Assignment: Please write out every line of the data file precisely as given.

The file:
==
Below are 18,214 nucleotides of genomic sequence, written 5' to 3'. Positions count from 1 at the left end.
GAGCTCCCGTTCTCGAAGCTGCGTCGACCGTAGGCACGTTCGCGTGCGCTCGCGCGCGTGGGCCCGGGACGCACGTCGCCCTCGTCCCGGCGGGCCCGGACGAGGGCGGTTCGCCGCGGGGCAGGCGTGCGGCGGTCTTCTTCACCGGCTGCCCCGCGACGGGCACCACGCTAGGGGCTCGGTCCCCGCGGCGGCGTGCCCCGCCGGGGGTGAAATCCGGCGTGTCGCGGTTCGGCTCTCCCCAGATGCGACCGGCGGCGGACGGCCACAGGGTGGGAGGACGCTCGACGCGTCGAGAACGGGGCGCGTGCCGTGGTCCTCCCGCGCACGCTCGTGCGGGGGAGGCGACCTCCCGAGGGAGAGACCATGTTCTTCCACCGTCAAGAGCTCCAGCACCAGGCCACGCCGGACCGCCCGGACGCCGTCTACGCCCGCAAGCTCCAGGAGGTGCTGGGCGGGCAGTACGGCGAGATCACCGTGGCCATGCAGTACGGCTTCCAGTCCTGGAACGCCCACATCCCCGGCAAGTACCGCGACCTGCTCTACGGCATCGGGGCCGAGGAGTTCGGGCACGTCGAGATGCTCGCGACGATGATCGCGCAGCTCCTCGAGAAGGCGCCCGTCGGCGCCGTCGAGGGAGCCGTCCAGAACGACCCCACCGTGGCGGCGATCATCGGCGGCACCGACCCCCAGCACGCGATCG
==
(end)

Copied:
Below are 18,214 nucleotides of genomic sequence, written 5' to 3'. Positions count from 1 at the left end.
GAGCTCCCGTTCTCGAAGCTGCGTCGACCGTAGGCACGTTCGCGTGCGCTCGCGCGCGTGGGCCCGGGACGCACGTCGCCCTCGTCCCGGCGGGCCCGGACGAGGGCGGTTCGCCGCGGGGCAGGCGTGCGGCGGTCTTCTTCACCGGCTGCCCCGCGACGGGCACCACGCTAGGGGCTCGGTCCCCGCGGCGGCGTGCCCCGCCGGGGGTGAAATCCGGCGTGTCGCGGTTCGGCTCTCCCCAGATGCGACCGGCGGCGGACGGCCACAGGGTGGGAGGACGCTCGACGCGTCGAGAACGGGGCGCGTGCCGTGGTCCTCCCGCGCACGCTCGTGCGGGGGAGGCGACCTCCCGAGGGAGAGACCATGTTCTTCCACCGTCAAGAGCTCCAGCACCAGGCCACGCCGGACCGCCCGGACGCCGTCTACGCCCGCAAGCTCCAGGAGGTGCTGGGCGGGCAGTACGGCGAGATCACCGTGGCCATGCAGTACGGCTTCCAGTCCTGGAACGCCCACATCCCCGGCAAGTACCGCGACCTGCTCTACGGCATCGGGGCCGAGGAGTTCGGGCACGTCGAGATGCTCGCGACGATGATCGCGCAGCTCCTCGAGAAGGCGCCCGTCGGCGCCGTCGAGGGAGCCGTCCAGAACGACCCCACCGTGGCGGCGATCATCGGCGGCACCGACCCCCAGCACGCGATCG